We stopped trying two years ago.  I turned 35 and didn't want to risk a potentially traumatic pregnancy due to the combination of my heart condition and my age.

When we were trying, I prayed a rosary every single day.  I said a prayer to St. Gerard Majella.  I prayed over and over to have a child.  I imagined what that would be like.  The joy of a positive test, the announcement to family and friends, the cute maternity clothes.  I wished for a pregnant belly that I would put headphones over and play all my favorite tunes.  I mean, my baby had to hear The Beatles in the womb! I would read them amazing literature, too.  Shakespeare and Tennyson, Whitman and Austen... I imagined the anxiety and anticipated the pain of childbirth, the ecstasy of seeing that little human made from Rick's DNA and mine, for the first time.  I thought so hard over it all.  I was so excited to see this little human grow up and notice where they got their little quirks from.  I longed, pined, yearned for the time to teach them all I knew, to be there for them through everything.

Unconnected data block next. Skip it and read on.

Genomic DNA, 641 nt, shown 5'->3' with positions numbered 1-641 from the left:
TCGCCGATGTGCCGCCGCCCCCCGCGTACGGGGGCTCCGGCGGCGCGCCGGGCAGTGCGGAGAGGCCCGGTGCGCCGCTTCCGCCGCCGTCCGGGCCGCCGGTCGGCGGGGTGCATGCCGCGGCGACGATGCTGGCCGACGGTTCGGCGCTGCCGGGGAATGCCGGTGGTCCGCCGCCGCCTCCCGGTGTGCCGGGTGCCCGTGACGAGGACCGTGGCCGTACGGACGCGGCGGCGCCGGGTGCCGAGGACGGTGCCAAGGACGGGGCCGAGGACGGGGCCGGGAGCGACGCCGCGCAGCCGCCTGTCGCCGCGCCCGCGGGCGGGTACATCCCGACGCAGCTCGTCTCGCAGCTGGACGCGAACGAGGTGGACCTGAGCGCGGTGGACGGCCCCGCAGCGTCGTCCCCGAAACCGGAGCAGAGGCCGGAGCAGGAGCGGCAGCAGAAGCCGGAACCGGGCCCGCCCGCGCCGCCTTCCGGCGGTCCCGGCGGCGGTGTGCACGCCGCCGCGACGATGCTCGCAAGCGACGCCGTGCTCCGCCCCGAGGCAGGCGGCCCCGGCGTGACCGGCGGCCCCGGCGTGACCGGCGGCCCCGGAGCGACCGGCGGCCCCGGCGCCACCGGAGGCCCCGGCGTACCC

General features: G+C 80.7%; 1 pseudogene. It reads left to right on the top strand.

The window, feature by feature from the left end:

You have to understand...being a stepmother is an amazing journey all in its own right, but my kids go back to their mothers' homes at the end of a weekend and I don't get to be there for the daily homework help.  I don't get addressed as Mom.  I don't get to be there every single day to ask them how school was or what their friends are doing or a million other things that get discussed on a daily basis.

I had a burning desire to be a Mom who kissed knees, bandaged fingers, taught them about their family history, rocked them, comforted them, kissed them, and stood over their crib listening to them breathe.  A stepmom's life doesn't typically get those opportunities.